Algona couples prepare for trip to Rome for canonizations
By KATIE LEFEBVRE, Globe staff reporter
Daryl and Kathy Kohlhaas and Larry and Sandy Schneider, parishioners at St. Cecelia Church in Algona, will travel to Rome for the canonizations.
Daryl’s sisters had traveled to Rome in October 2012 for the canonization of Kateri Tekakwitha, the first Native American saint, so the Kohlhaases decided to try to go to Blessed John Paul II’s canonization.
“When two of our children were married last year, we decided it wasn’t feasible,” said Daryl, a high school mathematics and German teacher at Bishop Garrigan. “But our youngest daughter thought we should go, and supported by her siblings, secretly asked the community for help, noting our combined 75 years of teaching in the Bishop Garrigan school system.”
It was announced at a Sunday morning Mass and reception in early December that the couple was being sent to Rome.
Kathy, a 7th and 8th grade mathematics, literature and religion teacher in the Bishop Garrigan System, said it was “a very humbling surprise for us from the St. Cecelia community, Bishop Garrigan alumni, our extended families and most of all, our children, for which we are very grateful.”
Larry and Sandy will be on the same tour. They have been trying to get to Rome for the last three years, but it just hasn’t worked out, until now.
Since the Kohlhaases were going, the Schneiders decided this would be a good time to go.
The two couples will be traveling with St. Gemma Catholic Pilgrimage tours in a group of 30 to 35 people from all over the United States. The couples will arrive in Rome on the morning of April 26 and will be staying in a convent about a mile from the Vatican.
“On Divine Mercy Sunday, April 27, we are scheduled to walk to St. Peter’s Square at 3 a.m. in the hope that we can actually be at the canonizations at mid-morning,” said Daryl.
During the trip they will visit the Vatican Museum, Sistine Chapel, St. Peter’s Basilica and several other churches as well as other ancient sites. They will also attend the regular Wednesday papal audience at St. Peter’s. Another stop on their trip will be Assisi before arriving back in Minneapolis on May 2.
Sandy pointed out the couples will also have the opportunity to see other sites in Rome such as the Coliseum during their free time.
The Kohlhaases have been praying a chaplet to St. Gemma each evening.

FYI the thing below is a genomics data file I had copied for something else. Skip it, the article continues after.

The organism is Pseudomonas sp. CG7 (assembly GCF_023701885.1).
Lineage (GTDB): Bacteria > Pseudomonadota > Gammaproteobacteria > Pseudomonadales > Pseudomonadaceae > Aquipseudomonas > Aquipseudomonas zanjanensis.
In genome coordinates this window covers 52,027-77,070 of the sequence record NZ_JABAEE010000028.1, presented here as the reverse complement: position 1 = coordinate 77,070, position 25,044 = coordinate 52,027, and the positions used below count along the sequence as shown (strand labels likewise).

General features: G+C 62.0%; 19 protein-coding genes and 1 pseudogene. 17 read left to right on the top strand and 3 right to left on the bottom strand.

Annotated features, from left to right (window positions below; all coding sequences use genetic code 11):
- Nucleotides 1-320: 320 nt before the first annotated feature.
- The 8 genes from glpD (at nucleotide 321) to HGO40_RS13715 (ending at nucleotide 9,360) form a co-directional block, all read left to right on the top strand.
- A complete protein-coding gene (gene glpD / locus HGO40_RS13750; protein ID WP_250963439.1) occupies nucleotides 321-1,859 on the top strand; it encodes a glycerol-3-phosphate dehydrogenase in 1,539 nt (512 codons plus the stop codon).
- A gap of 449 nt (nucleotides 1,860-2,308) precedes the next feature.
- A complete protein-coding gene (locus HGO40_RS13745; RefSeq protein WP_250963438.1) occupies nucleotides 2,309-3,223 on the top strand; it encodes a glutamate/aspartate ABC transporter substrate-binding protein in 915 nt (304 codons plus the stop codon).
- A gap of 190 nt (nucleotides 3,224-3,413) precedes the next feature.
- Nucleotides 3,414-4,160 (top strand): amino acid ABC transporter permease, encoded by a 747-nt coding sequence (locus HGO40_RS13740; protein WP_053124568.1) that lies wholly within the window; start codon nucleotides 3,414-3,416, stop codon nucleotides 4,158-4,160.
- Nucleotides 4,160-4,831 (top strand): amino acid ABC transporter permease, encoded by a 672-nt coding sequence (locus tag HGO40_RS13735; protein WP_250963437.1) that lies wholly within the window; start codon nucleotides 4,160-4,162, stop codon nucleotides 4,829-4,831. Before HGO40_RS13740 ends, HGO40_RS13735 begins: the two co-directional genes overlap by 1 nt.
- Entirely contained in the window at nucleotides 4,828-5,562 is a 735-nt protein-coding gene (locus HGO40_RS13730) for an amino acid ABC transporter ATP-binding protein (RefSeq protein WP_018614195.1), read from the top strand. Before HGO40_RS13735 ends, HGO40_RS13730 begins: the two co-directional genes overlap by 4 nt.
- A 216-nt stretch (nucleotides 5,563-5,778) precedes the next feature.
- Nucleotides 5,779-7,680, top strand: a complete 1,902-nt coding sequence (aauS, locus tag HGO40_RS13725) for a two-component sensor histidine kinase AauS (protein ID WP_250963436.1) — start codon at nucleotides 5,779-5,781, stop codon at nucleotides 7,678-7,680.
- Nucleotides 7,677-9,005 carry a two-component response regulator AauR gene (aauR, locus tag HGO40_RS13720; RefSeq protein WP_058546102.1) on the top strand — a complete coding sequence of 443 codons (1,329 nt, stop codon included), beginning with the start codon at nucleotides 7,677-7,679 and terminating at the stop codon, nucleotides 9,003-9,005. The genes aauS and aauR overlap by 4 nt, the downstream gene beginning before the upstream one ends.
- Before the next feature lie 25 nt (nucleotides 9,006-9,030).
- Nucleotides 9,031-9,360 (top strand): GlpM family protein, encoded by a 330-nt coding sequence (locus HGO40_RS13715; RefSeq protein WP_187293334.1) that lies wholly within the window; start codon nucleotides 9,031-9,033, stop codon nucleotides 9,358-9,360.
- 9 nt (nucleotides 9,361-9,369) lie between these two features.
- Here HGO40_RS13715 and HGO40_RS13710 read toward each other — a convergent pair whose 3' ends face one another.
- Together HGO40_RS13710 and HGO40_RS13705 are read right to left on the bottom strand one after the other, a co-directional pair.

“The tour group leaders have asked us to consider this a pilgrimage, and we think that is very appropriate,” said Kathy. “We have read about the two soon-to-be recognized saints, renewing our acquaintance with them. We have also been reading about the special charisms of the individual churches in Rome that we may be able to visit.”
The two couples have discussed the trip and the things they hope to see and do in Rome.
“We have been doing a lot of praying,” said Sandy. “There are a lot of unknowns. You read all the things you have to be aware of. I am preparing spiritually to experience it the way God wants me to.”
She said she has “loved Pope John Paul II forever.” She didn’t know that much about Blessed John XXIII but she has been reading about him.
Daryl and Kathy are both looking forward to being at the canonizations of two popes with whom they feel special connections.
“We both were in elementary school when Blessed John XXIII was elected,” said Daryl. “We remember the surprise of his election, his warmth and humanity, and the bigger surprise of his calling for an ecumenical council. In high school, we studied the just-published Documents of Vatican II.”
When Blessed John Paul II came to Iowa, Daryl traveled with other St. Cecelia parishioners on a school bus to Living History Farms for the Papal Mass.
Later, when Blessed John Paul II visited Denver for World Youth Day, Daryl and Kathy volunteered to chaperone the Bishop Garrigan students whose trip was coordinated through the Diocese of Sioux City.
“Since the canonizations are happening while we are there, I can’t even put into words how excited I am to be there,” said Sandy. “Going to Rome is like a trip in a lifetime. To have a canonization happen, much less Pope John Paul II, is unbelievable how it worked out. I am so excited to be going.”
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